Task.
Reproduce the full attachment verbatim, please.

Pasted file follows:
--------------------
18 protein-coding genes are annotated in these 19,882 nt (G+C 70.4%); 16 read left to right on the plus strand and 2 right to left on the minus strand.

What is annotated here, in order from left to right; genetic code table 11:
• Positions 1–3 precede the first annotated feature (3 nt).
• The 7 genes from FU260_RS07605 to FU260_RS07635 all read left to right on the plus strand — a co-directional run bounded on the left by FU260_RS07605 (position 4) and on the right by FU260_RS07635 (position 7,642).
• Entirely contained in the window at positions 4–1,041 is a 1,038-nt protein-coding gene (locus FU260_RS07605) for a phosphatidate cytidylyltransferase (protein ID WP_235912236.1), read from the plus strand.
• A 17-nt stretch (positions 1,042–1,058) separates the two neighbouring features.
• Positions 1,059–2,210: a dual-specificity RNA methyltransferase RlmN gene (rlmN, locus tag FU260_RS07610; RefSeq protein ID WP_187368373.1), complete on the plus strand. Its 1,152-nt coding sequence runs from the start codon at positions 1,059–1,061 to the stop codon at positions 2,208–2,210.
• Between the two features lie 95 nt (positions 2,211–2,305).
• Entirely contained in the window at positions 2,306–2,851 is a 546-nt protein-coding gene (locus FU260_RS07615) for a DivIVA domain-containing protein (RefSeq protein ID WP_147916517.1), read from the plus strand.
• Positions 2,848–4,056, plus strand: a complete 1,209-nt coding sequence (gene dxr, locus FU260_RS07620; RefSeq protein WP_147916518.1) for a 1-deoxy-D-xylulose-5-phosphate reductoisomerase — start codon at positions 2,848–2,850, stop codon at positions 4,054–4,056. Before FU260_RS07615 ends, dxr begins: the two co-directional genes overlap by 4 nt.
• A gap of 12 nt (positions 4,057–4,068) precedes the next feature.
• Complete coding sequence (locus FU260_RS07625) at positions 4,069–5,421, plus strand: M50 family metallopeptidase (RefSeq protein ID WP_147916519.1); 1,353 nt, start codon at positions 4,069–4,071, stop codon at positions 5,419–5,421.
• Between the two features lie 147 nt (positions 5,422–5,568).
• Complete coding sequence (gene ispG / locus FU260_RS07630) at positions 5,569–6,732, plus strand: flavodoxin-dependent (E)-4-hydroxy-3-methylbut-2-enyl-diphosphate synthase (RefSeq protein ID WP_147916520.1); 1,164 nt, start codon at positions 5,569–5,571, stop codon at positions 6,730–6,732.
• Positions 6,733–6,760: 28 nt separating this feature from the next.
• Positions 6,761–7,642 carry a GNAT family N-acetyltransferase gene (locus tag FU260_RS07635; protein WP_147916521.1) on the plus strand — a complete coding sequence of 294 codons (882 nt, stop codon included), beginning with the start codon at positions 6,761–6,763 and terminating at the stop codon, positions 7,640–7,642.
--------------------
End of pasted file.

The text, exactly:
18 protein-coding genes are annotated in these 19,882 nt (G+C 70.4%); 16 read left to right on the plus strand and 2 right to left on the minus strand.

What is annotated here, in order from left to right; genetic code table 11:
• Positions 1–3 precede the first annotated feature (3 nt).
• The 7 genes from FU260_RS07605 to FU260_RS07635 all read left to right on the plus strand — a co-directional run bounded on the left by FU260_RS07605 (position 4) and on the right by FU260_RS07635 (position 7,642).
• Entirely contained in the window at positions 4–1,041 is a 1,038-nt protein-coding gene (locus FU260_RS07605) for a phosphatidate cytidylyltransferase (protein ID WP_235912236.1), read from the plus strand.
• A 17-nt stretch (positions 1,042–1,058) separates the two neighbouring features.
• Positions 1,059–2,210: a dual-specificity RNA methyltransferase RlmN gene (rlmN, locus tag FU260_RS07610; RefSeq protein ID WP_187368373.1), complete on the plus strand. Its 1,152-nt coding sequence runs from the start codon at positions 1,059–1,061 to the stop codon at positions 2,208–2,210.
• Between the two features lie 95 nt (positions 2,211–2,305).
• Entirely contained in the window at positions 2,306–2,851 is a 546-nt protein-coding gene (locus FU260_RS07615) for a DivIVA domain-containing protein (RefSeq protein ID WP_147916517.1), read from the plus strand.
• Positions 2,848–4,056, plus strand: a complete 1,209-nt coding sequence (gene dxr, locus FU260_RS07620; RefSeq protein WP_147916518.1) for a 1-deoxy-D-xylulose-5-phosphate reductoisomerase — start codon at positions 2,848–2,850, stop codon at positions 4,054–4,056. Before FU260_RS07615 ends, dxr begins: the two co-directional genes overlap by 4 nt.
• A gap of 12 nt (positions 4,057–4,068) precedes the next feature.
• Complete coding sequence (locus FU260_RS07625) at positions 4,069–5,421, plus strand: M50 family metallopeptidase (RefSeq protein ID WP_147916519.1); 1,353 nt, start codon at positions 4,069–4,071, stop codon at positions 5,419–5,421.
• Between the two features lie 147 nt (positions 5,422–5,568).
• Complete coding sequence (gene ispG / locus FU260_RS07630) at positions 5,569–6,732, plus strand: flavodoxin-dependent (E)-4-hydroxy-3-methylbut-2-enyl-diphosphate synthase (RefSeq protein ID WP_147916520.1); 1,164 nt, start codon at positions 5,569–5,571, stop codon at positions 6,730–6,732.
• Positions 6,733–6,760: 28 nt separating this feature from the next.
• Positions 6,761–7,642 carry a GNAT family N-acetyltransferase gene (locus tag FU260_RS07635; protein WP_147916521.1) on the plus strand — a complete coding sequence of 294 codons (882 nt, stop codon included), beginning with the start codon at positions 6,761–6,763 and terminating at the stop codon, positions 7,640–7,642.